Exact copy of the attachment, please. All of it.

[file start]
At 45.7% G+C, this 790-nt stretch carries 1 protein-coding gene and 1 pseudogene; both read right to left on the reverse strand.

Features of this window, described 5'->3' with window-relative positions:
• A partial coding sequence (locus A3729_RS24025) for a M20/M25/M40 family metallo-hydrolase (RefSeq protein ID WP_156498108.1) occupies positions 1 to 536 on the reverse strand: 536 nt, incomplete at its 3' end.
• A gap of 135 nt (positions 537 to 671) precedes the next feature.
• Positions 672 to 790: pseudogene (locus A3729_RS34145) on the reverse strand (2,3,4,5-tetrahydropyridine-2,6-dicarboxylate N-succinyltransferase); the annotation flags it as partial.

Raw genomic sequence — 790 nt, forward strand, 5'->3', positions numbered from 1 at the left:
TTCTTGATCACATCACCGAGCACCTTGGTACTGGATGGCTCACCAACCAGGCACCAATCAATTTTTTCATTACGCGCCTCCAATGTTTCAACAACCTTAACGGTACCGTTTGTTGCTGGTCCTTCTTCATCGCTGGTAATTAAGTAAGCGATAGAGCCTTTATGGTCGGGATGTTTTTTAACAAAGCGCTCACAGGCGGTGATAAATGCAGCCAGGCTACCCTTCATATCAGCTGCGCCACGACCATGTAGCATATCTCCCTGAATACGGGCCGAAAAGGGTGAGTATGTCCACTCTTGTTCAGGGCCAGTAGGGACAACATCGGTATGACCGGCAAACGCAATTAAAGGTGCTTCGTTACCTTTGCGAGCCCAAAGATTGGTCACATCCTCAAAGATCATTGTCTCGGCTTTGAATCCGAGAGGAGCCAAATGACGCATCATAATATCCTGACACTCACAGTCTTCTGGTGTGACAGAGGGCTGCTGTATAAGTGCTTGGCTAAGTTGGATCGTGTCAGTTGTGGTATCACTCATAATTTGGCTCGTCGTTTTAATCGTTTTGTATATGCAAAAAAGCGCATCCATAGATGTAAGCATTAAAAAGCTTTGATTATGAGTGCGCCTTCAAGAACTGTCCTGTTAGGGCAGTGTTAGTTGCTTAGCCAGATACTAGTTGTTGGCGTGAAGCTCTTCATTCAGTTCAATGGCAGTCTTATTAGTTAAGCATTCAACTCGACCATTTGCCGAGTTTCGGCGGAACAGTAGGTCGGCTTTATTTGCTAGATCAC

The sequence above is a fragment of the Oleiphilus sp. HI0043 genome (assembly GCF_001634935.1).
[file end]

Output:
At 45.7% G+C, this 790-nt stretch carries 1 protein-coding gene and 1 pseudogene; both read right to left on the reverse strand.

Features of this window, described 5'->3' with window-relative positions:
• A partial coding sequence (locus A3729_RS24025) for a M20/M25/M40 family metallo-hydrolase (RefSeq protein ID WP_156498108.1) occupies positions 1 to 536 on the reverse strand: 536 nt, incomplete at its 3' end.
• A gap of 135 nt (positions 537 to 671) precedes the next feature.
• Positions 672 to 790: pseudogene (locus A3729_RS34145) on the reverse strand (2,3,4,5-tetrahydropyridine-2,6-dicarboxylate N-succinyltransferase); the annotation flags it as partial.

Raw genomic sequence — 790 nt, forward strand, 5'->3', positions numbered from 1 at the left:
TTCTTGATCACATCACCGAGCACCTTGGTACTGGATGGCTCACCAACCAGGCACCAATCAATTTTTTCATTACGCGCCTCCAATGTTTCAACAACCTTAACGGTACCGTTTGTTGCTGGTCCTTCTTCATCGCTGGTAATTAAGTAAGCGATAGAGCCTTTATGGTCGGGATGTTTTTTAACAAAGCGCTCACAGGCGGTGATAAATGCAGCCAGGCTACCCTTCATATCAGCTGCGCCACGACCATGTAGCATATCTCCCTGAATACGGGCCGAAAAGGGTGAGTATGTCCACTCTTGTTCAGGGCCAGTAGGGACAACATCGGTATGACCGGCAAACGCAATTAAAGGTGCTTCGTTACCTTTGCGAGCCCAAAGATTGGTCACATCCTCAAAGATCATTGTCTCGGCTTTGAATCCGAGAGGAGCCAAATGACGCATCATAATATCCTGACACTCACAGTCTTCTGGTGTGACAGAGGGCTGCTGTATAAGTGCTTGGCTAAGTTGGATCGTGTCAGTTGTGGTATCACTCATAATTTGGCTCGTCGTTTTAATCGTTTTGTATATGCAAAAAAGCGCATCCATAGATGTAAGCATTAAAAAGCTTTGATTATGAGTGCGCCTTCAAGAACTGTCCTGTTAGGGCAGTGTTAGTTGCTTAGCCAGATACTAGTTGTTGGCGTGAAGCTCTTCATTCAGTTCAATGGCAGTCTTATTAGTTAAGCATTCAACTCGACCATTTGCCGAGTTTCGGCGGAACAGTAGGTCGGCTTTATTTGCTAGATCAC

The sequence above is a fragment of the Oleiphilus sp. HI0043 genome (assembly GCF_001634935.1).